Section 62.1 specifically sets out the prescriptive period for the liabilities created under Sections 56, 57, 57.1(a) and 57.1(b). Section 56 refers to Civil Liabilities on Account of False Registration Statement while Section 57 pertains to Civil Liabilities on Arising in Connection with Prospectus, Communications and Reports. Under these provisions, enforcement of the civil liability must be brought within two (2) years or five (5) years, as the case may be.
On the other hand, Section 62.2 provides for the prescriptive period to enforce any liability created under the SRC. It is the interpretation of the phrase “any liability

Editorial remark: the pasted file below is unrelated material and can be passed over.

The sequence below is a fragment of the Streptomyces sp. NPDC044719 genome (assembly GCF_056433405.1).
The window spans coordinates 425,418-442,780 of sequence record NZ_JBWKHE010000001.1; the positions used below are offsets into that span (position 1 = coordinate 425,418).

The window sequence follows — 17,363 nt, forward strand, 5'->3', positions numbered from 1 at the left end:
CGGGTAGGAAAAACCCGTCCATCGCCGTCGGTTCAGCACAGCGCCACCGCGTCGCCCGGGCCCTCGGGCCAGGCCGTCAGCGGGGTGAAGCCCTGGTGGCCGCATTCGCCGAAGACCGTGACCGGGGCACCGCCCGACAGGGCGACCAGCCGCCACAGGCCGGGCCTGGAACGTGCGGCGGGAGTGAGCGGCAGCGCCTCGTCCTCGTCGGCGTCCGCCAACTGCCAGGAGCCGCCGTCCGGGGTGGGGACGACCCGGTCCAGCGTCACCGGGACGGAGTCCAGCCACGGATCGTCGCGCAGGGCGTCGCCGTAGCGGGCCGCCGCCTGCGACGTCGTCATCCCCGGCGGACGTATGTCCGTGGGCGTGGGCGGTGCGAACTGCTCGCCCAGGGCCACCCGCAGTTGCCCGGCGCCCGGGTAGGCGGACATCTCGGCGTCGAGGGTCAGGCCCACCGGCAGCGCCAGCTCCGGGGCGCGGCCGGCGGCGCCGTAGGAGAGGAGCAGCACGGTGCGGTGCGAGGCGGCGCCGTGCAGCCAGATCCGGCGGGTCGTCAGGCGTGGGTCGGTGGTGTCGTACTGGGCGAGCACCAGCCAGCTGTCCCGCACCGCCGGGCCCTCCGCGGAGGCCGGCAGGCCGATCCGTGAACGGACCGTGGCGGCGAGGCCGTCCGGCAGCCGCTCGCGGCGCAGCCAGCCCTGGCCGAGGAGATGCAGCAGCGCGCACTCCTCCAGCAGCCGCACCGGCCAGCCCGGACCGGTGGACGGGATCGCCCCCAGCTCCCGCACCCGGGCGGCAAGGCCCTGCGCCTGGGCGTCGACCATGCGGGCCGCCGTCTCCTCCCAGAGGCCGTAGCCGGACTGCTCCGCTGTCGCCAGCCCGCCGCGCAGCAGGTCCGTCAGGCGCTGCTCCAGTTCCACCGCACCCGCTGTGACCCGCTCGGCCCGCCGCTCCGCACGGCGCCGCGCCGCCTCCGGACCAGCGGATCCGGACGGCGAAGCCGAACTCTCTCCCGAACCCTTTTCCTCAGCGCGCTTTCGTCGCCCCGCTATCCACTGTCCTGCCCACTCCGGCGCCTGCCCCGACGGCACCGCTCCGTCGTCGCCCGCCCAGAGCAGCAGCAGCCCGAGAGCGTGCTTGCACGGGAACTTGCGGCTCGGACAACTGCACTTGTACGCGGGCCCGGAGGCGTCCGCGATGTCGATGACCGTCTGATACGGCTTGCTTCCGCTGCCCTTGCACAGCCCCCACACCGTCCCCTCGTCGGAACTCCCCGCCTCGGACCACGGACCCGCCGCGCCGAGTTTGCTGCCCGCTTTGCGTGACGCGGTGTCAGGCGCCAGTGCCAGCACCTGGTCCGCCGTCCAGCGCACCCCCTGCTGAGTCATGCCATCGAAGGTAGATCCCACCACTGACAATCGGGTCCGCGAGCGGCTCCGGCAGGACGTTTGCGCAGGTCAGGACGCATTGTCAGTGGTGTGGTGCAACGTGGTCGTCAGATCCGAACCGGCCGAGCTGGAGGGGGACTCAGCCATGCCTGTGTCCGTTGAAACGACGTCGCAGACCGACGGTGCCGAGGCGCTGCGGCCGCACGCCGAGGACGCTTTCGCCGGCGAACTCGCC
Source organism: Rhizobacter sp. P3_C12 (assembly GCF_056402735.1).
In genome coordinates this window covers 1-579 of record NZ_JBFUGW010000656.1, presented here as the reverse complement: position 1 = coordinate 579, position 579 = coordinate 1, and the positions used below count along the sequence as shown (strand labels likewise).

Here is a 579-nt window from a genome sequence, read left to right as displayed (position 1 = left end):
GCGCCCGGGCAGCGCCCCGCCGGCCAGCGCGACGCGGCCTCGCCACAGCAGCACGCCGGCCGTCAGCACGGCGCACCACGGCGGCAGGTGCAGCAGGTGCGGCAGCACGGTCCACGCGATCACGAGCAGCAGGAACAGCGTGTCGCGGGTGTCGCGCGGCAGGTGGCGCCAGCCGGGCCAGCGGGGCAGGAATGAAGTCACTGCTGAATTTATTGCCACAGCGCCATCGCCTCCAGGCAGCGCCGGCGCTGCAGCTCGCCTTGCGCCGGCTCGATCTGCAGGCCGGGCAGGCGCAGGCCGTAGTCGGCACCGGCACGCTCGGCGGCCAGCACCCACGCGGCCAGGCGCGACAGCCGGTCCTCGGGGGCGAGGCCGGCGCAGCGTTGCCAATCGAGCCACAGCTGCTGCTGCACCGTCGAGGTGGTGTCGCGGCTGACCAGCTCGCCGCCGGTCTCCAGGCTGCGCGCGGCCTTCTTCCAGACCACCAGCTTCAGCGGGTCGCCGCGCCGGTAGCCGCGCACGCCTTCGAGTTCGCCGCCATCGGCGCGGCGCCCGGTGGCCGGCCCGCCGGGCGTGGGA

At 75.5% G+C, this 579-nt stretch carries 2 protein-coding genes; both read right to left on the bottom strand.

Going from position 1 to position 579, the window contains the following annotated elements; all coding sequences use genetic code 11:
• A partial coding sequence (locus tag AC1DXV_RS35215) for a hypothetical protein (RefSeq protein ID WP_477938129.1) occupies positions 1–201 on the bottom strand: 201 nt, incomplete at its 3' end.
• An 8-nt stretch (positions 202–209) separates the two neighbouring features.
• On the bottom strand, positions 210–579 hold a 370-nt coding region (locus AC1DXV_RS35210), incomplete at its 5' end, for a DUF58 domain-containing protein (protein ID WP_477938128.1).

” that creates the uncertainty. Does it include both civil and criminal liability? Or does it pertain solely to civil liability?
In order to put said phrase in its proper perspective, reference must be made to the rule of statutory construction that every part of the statute must be interpreted with reference to the context, i.e., that every part of the statute must be considered together with the other parts, and kept subservient to the general intent of the whole enactment.21
Section 62.2 should not be read in isolation of the other provision included in Section 62, particularly Section 62.1, which provides for the prescriptive period for the enforcement of civil liability in cases of violations of Sections 56, 57, 57.1(a) and 57.1(b).